Accountability for crimes against humanity: Trump killed tens of thousands of Americans

​Will Saletan discusses “Trump’s interference or negligence in every stage of the government’s failure: preparation, mobilization, public communication, testing, mitigation, and reopening.” Then America’s luck ran out.

“The U.S., which accounts for less than 5% of the world population, leads all other countries in global coronavirus infections and deaths” — CNBC

On July 17, President Donald Trump sat for a Fox News interview at the White House. At the time, nearly 140,000 Americans were dead from the novel coronavirus. The interviewer, Chris Wallace, showed Trump a video clip in which Robert Redfield, the director of the Centers for Disease Control and Prevention, warned of a difficult fall and winter ahead. Trump dismissed the warning. He scoffed that experts had misjudged the virus all along. “Everybody thought this summer it would go away,” said Trump. “They used to say the heat, the heat was good for it and it really knocks it out, remember? So they got that one wrong.”

Trump’s account was completely backward. Redfield and other U.S. public health officials had never promised that heat would knock out the virus. In fact, they had cautioned against that assumption. The person who had held out the false promise of a warm-weather reprieve, again and again, was Trump. And he hadn’t gotten the idea from any of his medical advisers. He had gotten it from Xi Jinping, the president of China, in a phone call in February.

The phone call, the talking points Trump picked up from it, and his subsequent attempts to cover up his alliance with Xi are part of a deep betrayal. The story the president now tells—that he “built the greatest economy in history,” that China blindsided him by unleashing the virus, and that Trump saved millions of lives by mobilizing America to defeat it—is a lie. Trump collaborated with Xi, concealed the threat, impeded the U.S. government’s response, silenced those who sought to warn the public, and pushed states to take risks that escalated the tragedy. He’s personally responsible for tens of thousands of deaths.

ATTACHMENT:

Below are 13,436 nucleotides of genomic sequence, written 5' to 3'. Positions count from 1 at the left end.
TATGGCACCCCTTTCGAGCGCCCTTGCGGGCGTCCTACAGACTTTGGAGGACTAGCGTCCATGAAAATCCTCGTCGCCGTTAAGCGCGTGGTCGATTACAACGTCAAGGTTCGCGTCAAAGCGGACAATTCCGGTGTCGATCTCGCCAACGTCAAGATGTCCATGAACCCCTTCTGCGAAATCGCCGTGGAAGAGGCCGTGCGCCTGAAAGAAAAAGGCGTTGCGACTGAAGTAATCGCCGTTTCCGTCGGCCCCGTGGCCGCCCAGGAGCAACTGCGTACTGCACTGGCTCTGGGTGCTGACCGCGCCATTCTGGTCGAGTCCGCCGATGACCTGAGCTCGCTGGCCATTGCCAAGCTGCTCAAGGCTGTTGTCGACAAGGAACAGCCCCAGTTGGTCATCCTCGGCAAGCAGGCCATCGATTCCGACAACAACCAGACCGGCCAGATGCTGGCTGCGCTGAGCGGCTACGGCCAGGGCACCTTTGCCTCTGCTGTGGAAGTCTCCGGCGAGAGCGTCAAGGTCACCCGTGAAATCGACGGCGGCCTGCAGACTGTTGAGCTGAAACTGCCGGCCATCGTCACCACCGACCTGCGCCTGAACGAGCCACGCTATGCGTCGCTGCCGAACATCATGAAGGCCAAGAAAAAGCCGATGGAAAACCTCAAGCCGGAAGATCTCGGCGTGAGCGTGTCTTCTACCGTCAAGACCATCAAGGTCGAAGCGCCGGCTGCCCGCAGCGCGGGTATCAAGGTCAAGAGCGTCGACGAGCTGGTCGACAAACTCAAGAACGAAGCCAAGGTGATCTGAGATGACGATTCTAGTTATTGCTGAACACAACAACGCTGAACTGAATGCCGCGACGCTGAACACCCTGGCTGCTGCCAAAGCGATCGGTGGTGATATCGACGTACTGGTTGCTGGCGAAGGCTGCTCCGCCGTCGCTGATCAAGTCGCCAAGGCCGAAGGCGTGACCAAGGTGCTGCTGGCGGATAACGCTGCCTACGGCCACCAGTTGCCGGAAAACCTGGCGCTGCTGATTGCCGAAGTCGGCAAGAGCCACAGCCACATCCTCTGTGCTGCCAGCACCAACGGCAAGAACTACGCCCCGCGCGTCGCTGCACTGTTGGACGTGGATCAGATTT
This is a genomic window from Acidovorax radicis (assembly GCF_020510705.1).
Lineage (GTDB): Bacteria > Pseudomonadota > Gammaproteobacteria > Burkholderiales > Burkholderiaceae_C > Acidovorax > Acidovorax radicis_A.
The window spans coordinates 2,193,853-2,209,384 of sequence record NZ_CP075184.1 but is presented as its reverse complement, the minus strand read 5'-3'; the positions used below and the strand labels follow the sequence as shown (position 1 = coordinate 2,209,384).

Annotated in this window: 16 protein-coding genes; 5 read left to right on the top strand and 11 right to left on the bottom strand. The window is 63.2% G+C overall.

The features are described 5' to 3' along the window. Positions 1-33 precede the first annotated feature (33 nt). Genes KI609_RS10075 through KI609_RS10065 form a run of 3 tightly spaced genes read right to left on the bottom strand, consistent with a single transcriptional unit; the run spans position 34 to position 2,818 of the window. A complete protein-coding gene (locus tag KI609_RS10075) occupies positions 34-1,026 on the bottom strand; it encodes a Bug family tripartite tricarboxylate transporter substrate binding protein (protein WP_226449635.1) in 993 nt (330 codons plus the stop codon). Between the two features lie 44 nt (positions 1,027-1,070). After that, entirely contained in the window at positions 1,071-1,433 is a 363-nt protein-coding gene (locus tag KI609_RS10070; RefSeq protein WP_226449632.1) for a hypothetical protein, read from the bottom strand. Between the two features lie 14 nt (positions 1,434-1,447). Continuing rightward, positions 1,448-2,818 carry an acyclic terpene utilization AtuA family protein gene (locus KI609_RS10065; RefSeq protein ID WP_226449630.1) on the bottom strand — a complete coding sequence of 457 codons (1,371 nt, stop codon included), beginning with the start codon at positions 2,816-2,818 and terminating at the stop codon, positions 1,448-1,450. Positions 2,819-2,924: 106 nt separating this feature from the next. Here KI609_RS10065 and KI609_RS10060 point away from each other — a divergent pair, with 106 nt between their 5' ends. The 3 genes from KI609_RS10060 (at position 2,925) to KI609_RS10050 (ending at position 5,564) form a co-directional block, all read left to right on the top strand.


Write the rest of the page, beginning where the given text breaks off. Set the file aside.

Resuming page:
This isn’t speculation. All the evidence is in the public record. But the truth, unlike Trump’s false narrative, is scattered in different places. It’s in emails, leaks, interviews, hearings, scientific reports, and the president’s stray remarks. This article puts those fragments together. It documents Trump’s interference or negligence in every stage of the government’s failure: preparation, mobilization, public communication, testing, mitigation, and reopening.

[…]

To keep the numbers low, Trump was willing to risk lives.

When the spread of the virus in the United States could no longer be denied, Trump called it the “invisible enemy.” But Trump had kept it invisible. The CDC would later acknowledge that due to woefully insufficient testing, the overwhelming majority of infections had gone undiagnosed. Models would show that by mid-February, there were hundreds of undetected infections in the United States for every known case. By the end of the month, there were thousands.

[…]

Now Trump asks us to reelect him. “We had the greatest economy in the history of the world,” he told Fox News on Wednesday. “Then we got hit with the plague from China.” But now, he promised, “We’re building it again.” In Trump’s story, the virus is a foreign intrusion, an unpleasant interlude, a stroke of bad luck. But when you stand back and look at the full extent of his role in the catastrophe, it’s amazing how lucky we were. For three years, we survived the most ruthless, reckless, dishonest president in American history. Then our luck ran out.

slate.com/…

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